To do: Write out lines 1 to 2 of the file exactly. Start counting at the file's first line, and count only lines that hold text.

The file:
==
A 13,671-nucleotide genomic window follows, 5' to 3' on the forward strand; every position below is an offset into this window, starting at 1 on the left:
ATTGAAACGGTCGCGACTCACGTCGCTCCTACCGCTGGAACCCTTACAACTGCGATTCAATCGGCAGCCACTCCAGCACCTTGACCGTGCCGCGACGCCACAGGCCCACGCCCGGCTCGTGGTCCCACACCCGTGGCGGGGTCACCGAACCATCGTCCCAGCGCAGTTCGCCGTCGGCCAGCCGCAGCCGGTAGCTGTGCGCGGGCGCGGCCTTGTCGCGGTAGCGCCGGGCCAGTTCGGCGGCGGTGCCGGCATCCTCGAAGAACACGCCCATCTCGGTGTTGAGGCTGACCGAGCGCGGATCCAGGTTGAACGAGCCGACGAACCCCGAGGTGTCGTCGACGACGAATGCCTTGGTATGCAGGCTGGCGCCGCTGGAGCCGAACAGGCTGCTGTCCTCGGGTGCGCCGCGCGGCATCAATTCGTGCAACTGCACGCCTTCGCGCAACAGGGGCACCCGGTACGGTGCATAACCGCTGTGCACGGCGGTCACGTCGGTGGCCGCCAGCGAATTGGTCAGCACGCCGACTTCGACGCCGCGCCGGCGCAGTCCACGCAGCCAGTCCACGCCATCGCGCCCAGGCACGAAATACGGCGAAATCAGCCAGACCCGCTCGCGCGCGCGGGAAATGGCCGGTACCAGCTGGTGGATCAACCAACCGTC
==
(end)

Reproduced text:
A 13,671-nucleotide genomic window follows, 5' to 3' on the forward strand; every position below is an offset into this window, starting at 1 on the left:
ATTGAAACGGTCGCGACTCACGTCGCTCCTACCGCTGGAACCCTTACAACTGCGATTCAATCGGCAGCCACTCCAGCACCTTGACCGTGCCGCGACGCCACAGGCCCACGCCCGGCTCGTGGTCCCACACCCGTGGCGGGGTCACCGAACCATCGTCCCAGCGCAGTTCGCCGTCGGCCAGCCGCAGCCGGTAGCTGTGCGCGGGCGCGGCCTTGTCGCGGTAGCGCCGGGCCAGTTCGGCGGCGGTGCCGGCATCCTCGAAGAACACGCCCATCTCGGTGTTGAGGCTGACCGAGCGCGGATCCAGGTTGAACGAGCCGACGAACCCCGAGGTGTCGTCGACGACGAATGCCTTGGTATGCAGGCTGGCGCCGCTGGAGCCGAACAGGCTGCTGTCCTCGGGTGCGCCGCGCGGCATCAATTCGTGCAACTGCACGCCTTCGCGCAACAGGGGCACCCGGTACGGTGCATAACCGCTGTGCACGGCGGTCACGTCGGTGGCCGCCAGCGAATTGGTCAGCACGCCGACTTCGACGCCGCGCCGGCGCAGTCCACGCAGCCAGTCCACGCCATCGCGCCCAGGCACGAAATACGGCGAAATCAGCCAGACCCGCTCGCGCGCGCGGGAAATGGCCGGTACCAGCTGGTGGATCAACCAACCGTC